Burning Bridges, by Laura Anne Gilman (Luna, 2007)

Life used to be so much easier for Wren Valere. As a lonejack Talent, she was beholden to no faction, responsible for no one but herself, and free as a bird. As a highly skilled Retriever, she tackled whatever jobs would challenge her and bring in the good money, acquiring all sorts of items in a less than legal manner. The only one she had to keep happy was her agent and partner, Sergei. Life was easier by far. But that was before she fell in love with Sergei. Before she got tangled up in the politics of the magical community known as the Casa Nostradamus. Before she became troubleshooter, representative, figurehead, champion of the underdogs, and too well-known for her own good. Before people started dying. Wren Valere used to be invisible. Now she’s at the center of everything that’s going on, and hating every moment.

As Wren works on convincing the inhuman Fatae, the contrary lonejacks, and the bureaucratic members of the Mage Council to work together against a common set of enemies, Sergei struggles against his renewed, unwelcome obligations to his former employers, the enigmatic Silence. Fatae are being killed in the streets, victims of a vicious hate group, and in a seemingly unrelated series of events, any number of minor Talents have simply gone missing, with no clue left to their ultimate fates. Wren and Sergei, torn by their alliances and obligations, may find themselves working against one another, their purposes crossing rather than overlapping. With internal problems distracting both Silence and Council, it looks as though the only one who’ll come out on top is whoever’s pulling all the strings. And by the time the puppet master is possibly revealed, there’ll be an epic showdown such as New York rarely sees, as factions collide, alliances are tested, and bridges are burned. And Wren and Sergei’s fragile, growing relationship may be one of the many victims of the conflict.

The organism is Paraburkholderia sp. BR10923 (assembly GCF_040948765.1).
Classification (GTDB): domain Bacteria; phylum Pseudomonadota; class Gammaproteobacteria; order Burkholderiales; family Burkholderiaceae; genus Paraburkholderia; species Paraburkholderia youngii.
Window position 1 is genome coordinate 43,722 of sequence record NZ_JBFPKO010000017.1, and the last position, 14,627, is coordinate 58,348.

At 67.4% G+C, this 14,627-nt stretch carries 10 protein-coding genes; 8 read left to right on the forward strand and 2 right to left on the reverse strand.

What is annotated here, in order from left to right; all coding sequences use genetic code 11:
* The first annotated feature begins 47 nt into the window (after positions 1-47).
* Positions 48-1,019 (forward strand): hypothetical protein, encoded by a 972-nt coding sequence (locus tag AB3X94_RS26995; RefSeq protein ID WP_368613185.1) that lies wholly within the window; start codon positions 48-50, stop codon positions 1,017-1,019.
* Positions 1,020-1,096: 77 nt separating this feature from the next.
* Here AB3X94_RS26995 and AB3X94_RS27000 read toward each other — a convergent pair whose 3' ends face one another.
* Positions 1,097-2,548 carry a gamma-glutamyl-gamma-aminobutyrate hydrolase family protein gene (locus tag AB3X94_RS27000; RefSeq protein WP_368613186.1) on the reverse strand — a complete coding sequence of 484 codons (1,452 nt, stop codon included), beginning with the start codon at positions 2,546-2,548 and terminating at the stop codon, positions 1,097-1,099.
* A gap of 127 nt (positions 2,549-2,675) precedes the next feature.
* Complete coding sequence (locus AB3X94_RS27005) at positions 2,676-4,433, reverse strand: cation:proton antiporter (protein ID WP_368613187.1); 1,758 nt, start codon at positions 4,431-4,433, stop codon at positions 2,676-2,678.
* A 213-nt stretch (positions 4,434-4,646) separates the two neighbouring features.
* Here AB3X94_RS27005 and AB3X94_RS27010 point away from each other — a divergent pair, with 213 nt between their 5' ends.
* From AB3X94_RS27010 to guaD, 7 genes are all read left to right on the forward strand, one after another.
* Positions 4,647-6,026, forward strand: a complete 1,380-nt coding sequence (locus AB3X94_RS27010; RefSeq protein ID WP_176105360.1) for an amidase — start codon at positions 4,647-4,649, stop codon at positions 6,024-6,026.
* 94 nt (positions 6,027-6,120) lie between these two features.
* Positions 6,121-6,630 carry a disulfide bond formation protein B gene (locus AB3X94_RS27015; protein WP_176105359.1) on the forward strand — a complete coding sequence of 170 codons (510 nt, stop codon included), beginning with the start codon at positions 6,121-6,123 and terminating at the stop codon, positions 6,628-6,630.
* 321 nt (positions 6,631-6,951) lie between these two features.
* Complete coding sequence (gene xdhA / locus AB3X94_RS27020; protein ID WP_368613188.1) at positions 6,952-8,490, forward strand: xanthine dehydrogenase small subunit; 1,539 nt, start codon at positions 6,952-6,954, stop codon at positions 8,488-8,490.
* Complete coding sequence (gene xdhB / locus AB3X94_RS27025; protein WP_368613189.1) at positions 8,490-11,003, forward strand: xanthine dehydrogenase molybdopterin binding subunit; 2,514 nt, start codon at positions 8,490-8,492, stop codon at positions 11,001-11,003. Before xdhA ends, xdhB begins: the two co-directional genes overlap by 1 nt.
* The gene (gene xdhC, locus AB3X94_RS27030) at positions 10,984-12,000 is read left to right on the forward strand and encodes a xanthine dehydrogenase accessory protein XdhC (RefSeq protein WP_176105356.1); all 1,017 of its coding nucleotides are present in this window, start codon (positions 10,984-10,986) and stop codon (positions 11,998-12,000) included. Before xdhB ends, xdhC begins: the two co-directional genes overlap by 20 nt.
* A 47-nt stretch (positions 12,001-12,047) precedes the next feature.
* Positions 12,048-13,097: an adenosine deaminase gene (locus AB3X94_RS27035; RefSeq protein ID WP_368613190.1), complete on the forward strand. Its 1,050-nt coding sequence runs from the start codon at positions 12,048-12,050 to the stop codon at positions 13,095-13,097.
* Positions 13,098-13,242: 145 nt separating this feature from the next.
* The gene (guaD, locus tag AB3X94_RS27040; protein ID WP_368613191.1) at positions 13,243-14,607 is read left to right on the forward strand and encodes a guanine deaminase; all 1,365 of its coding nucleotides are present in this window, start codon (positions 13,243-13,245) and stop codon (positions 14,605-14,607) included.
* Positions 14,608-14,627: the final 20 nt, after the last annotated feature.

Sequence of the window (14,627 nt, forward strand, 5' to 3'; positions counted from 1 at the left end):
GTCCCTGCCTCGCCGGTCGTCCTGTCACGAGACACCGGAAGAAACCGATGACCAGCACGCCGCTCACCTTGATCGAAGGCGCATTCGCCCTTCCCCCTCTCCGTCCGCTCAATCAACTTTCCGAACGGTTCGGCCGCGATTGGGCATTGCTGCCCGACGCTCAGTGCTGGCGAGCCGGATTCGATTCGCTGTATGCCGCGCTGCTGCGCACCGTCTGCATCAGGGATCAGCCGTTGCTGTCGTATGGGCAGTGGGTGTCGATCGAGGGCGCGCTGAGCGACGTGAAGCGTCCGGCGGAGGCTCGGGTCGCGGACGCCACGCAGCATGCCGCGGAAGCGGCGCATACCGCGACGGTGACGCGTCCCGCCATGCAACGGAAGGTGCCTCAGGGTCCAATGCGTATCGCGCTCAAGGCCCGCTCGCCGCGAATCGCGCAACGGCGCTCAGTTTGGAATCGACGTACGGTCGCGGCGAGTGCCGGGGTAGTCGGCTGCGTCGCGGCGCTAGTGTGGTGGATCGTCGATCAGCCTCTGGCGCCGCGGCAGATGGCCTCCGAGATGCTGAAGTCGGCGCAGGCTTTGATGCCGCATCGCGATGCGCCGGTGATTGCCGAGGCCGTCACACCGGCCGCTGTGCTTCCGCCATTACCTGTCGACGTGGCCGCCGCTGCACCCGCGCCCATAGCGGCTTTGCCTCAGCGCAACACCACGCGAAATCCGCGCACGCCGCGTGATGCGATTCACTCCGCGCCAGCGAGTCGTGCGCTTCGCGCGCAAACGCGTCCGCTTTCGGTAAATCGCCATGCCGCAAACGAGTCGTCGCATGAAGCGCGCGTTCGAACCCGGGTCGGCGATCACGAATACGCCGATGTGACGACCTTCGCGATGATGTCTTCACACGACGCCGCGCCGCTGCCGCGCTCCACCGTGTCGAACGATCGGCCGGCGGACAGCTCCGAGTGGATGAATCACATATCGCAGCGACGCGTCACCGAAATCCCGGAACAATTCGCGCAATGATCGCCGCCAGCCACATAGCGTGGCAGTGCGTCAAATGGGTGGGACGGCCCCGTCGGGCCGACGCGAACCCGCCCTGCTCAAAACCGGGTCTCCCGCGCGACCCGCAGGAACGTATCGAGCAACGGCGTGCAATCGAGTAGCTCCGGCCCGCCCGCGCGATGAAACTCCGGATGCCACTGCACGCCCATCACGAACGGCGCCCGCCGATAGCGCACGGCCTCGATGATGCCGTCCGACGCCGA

Burning Bridges, the fourth in Gilman’s Retrievers series, manages to up the stakes in an already volatile setting, expertly playing various ongoing storylines against one another in an ever-more complex tapestry. We’ve seen the gradual, steady growth of the main characters as they change and evolve thanks to their experiences, and things really hit the fan in this installment, leading to some major payoffs and startling developments. Gilman’s built things up quite nicely over the series, and Burning Bridges is anything but dull, as conflicts of personality, idealogy and purpose come into play on all sides. The way in which she weaves together action, mystery, magic and romance is wholly satisfying, focusing as much on the emotional and romantic entanglements of the main characters as on the political and social maneuverings of the various groups. One really has to feel for Wren and Sergei as they try to carve out a love life amidst all manner of intrigue, trying to stay together and safe when everything’s collapsing around them.

Gilman’s take on an urban fantasy setting continues to intrigue, as she avoids so many of the usual elements, and plays up the less familiar aspects. No vampires or werewolves to be found here, just oddball demons, piskies, griffins, angels, nausanni, dryads and more, hiding in plain sight. No wand-waving wizards, but current-manipulating Talents, both organized and fiercely independent. It’s a fascinating angle with a lot more room for exploration, and I’m glad we’ll be seeing more of it in upcoming books. I’ve been saying it all along, and I’ll say it again, this is an excellent series, well worth picking up, and I haven’t been let down yet.

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